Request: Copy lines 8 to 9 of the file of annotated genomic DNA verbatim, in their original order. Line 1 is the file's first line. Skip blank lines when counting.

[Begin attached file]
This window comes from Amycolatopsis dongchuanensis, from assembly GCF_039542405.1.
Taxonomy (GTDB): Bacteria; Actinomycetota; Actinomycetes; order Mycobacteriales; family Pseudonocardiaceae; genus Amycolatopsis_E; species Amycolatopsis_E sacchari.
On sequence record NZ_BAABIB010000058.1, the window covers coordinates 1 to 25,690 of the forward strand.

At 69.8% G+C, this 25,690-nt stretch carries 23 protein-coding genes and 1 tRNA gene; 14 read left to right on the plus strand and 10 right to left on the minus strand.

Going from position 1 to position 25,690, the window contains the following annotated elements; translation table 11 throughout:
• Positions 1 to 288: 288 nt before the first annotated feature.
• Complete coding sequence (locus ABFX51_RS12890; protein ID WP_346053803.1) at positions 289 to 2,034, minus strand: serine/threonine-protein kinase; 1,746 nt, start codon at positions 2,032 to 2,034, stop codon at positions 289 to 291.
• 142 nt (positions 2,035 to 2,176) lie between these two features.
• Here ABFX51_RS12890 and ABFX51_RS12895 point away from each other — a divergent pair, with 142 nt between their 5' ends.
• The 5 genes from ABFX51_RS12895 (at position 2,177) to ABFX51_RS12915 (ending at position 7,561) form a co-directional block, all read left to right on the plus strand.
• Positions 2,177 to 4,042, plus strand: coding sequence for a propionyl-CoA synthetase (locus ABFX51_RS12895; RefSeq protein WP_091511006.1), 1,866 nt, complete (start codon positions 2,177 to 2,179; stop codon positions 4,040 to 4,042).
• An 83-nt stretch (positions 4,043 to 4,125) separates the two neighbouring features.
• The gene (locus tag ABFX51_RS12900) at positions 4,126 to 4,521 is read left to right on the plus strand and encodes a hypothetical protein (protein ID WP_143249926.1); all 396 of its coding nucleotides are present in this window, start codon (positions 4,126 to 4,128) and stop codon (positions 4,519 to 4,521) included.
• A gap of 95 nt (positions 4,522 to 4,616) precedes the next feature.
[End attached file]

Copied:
• 142 nt (positions 2,035 to 2,176) lie between these two features.
• Here ABFX51_RS12890 and ABFX51_RS12895 point away from each other — a divergent pair, with 142 nt between their 5' ends.